Cigarette butts remain the most prominent form of litter on Ireland’s streets: that’s the major funding revealed in the 2017 National Litter Front, which has just been published by Environment Minister Denis Naughten. The Report by the Department’s Litter Monitoring Body reveals the extent, causes and composition of litter across the country.
However, Waterford is welcomingly not one of the worst affected areas and the Purple Flag initiative in the city, thanks to the vigilance of the local business community, is clearly having the desired impact. As we note elsewhere in this week’s edition, Monday night’s ‘RTE Investigates’ programme revealed that the level of investment in waste regulation – and enforcement – varies quite considerably depending on which county you live in. Among the 30 local authorities surveyed by RTE over a three-year period, Waterford was ranked second in terms of the most active Councils in relation to regulating and enforcing waste services as per the number of waste permits held by each Council.
During 2015 and 2016 Wicklow County Council spent €19.67 per person on waste services – €2.45 more than the national average, while conducting 6,174 non-routine inspections between 2014 and 2016 – 4.5 times the national average of 1,371.In the same period, Waterford City & County Council pent €9.07 per person on waste services – €8.15 less than the national average of €17.22 while completing 4,597 non-routine inspections between 2014 and 2016 which is more than three times the national average.In addition. Waterford has an enforcement rate of 26 which compares favourably with the national average of 5.4. While the story in Waterford city is overwhelmingly positive, anecdotal evidence would suggest that rural dumping remains a significant problem in Waterford and Kilkenny and across the wider region, primarily due to household rubbish discarded by motorists. “Each of us has personal responsibility and a role to play in keeping the towns, villages and cities we live in litter free,” said Minister Naughten. “Smokers in particular can bring about a significant improvement in the litter situation through relatively minor behavioural changes. Everyone must accept that, ultimately, it is their own actions that will ensure whether or not we live in a litter free environment.”He added: “While I am pleased with some of the results, which are very encouraging, there is more work to be done to ensure that the environment is protected from litter. We need to focus our efforts to maintain the improving standards being achieved across the country. A combination of awareness, education and enforcement is required in order to successfully combat our litter challenges.”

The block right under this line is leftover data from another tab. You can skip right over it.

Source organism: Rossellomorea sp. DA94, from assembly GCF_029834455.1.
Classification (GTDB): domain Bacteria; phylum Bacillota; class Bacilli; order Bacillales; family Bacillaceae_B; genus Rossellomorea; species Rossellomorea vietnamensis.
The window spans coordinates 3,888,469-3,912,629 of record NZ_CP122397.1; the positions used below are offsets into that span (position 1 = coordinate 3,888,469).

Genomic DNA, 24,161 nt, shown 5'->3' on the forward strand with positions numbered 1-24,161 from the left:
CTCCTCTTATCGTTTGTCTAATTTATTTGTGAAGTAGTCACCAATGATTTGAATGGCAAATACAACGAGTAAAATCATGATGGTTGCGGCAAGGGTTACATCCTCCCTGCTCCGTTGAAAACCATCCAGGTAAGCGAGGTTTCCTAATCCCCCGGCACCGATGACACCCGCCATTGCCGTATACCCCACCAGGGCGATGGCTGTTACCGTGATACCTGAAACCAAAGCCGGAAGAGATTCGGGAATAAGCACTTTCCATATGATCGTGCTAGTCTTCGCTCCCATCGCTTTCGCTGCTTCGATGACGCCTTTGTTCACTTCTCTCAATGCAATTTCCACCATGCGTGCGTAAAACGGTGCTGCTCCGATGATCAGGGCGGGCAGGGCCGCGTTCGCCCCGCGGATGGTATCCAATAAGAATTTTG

The 2017 Litter Pollution Monitoring System Report reveals that:
• 15.6% of areas surveyed were litter free, the second highest level ever achieved and an increase of 2.4% when compared to 2016 results while
• 63.9% of areas surveyed were slightly littered.
• The main constituent elements of litter pollution nationwide were cigarette-related litter (56.3%), packaging litter (17.6%), food-related litter (9.0%), and sweet-related litter (7.9%)
• The main causative factors of litter pollution nationally were identified as follows: passing pedestrians (42.1%) passing motorists (19.7%), retail outlets (10.3%), gathering points (7.0%), places of leisure/entertainment (5.3%), fast food outlets (4.1%), and schools/schools children (3.6%).
Education on waste/litter has clearly had a beneficial impact across all age demographs, but sadly it would appear that some will continue to illegally discard their rubbish in more isolated areas.